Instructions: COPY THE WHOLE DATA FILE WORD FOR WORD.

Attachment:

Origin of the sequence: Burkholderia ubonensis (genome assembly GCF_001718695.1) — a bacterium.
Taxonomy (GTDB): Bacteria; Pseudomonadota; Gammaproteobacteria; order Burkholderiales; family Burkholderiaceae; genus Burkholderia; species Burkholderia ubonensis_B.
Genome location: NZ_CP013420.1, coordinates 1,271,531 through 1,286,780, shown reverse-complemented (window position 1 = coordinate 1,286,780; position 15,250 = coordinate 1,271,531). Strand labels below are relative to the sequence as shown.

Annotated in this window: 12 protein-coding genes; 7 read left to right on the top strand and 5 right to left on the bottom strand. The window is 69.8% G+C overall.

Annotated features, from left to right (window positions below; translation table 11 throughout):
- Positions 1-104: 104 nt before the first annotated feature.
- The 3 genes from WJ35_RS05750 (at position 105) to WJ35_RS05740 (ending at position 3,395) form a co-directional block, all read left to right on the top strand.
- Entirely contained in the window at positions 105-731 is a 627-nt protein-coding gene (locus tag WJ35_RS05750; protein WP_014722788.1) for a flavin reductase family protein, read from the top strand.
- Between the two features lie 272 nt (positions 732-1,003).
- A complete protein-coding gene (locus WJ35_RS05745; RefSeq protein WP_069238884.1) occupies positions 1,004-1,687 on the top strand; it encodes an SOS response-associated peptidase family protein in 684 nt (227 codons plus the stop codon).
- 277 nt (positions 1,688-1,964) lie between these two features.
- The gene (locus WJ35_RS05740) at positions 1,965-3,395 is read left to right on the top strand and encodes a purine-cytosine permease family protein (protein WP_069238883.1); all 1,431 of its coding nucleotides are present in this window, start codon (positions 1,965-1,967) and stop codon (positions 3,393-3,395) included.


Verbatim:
Origin of the sequence: Burkholderia ubonensis (genome assembly GCF_001718695.1) — a bacterium.
Taxonomy (GTDB): Bacteria; Pseudomonadota; Gammaproteobacteria; order Burkholderiales; family Burkholderiaceae; genus Burkholderia; species Burkholderia ubonensis_B.
Genome location: NZ_CP013420.1, coordinates 1,271,531 through 1,286,780, shown reverse-complemented (window position 1 = coordinate 1,286,780; position 15,250 = coordinate 1,271,531). Strand labels below are relative to the sequence as shown.

Annotated in this window: 12 protein-coding genes; 7 read left to right on the top strand and 5 right to left on the bottom strand. The window is 69.8% G+C overall.

Annotated features, from left to right (window positions below; translation table 11 throughout):
- Positions 1-104: 104 nt before the first annotated feature.
- The 3 genes from WJ35_RS05750 (at position 105) to WJ35_RS05740 (ending at position 3,395) form a co-directional block, all read left to right on the top strand.
- Entirely contained in the window at positions 105-731 is a 627-nt protein-coding gene (locus tag WJ35_RS05750; protein WP_014722788.1) for a flavin reductase family protein, read from the top strand.
- Between the two features lie 272 nt (positions 732-1,003).
- A complete protein-coding gene (locus WJ35_RS05745; RefSeq protein WP_069238884.1) occupies positions 1,004-1,687 on the top strand; it encodes an SOS response-associated peptidase family protein in 684 nt (227 codons plus the stop codon).
- 277 nt (positions 1,688-1,964) lie between these two features.
- The gene (locus WJ35_RS05740) at positions 1,965-3,395 is read left to right on the top strand and encodes a purine-cytosine permease family protein (protein WP_069238883.1); all 1,431 of its coding nucleotides are present in this window, start codon (positions 1,965-1,967) and stop codon (positions 3,393-3,395) included.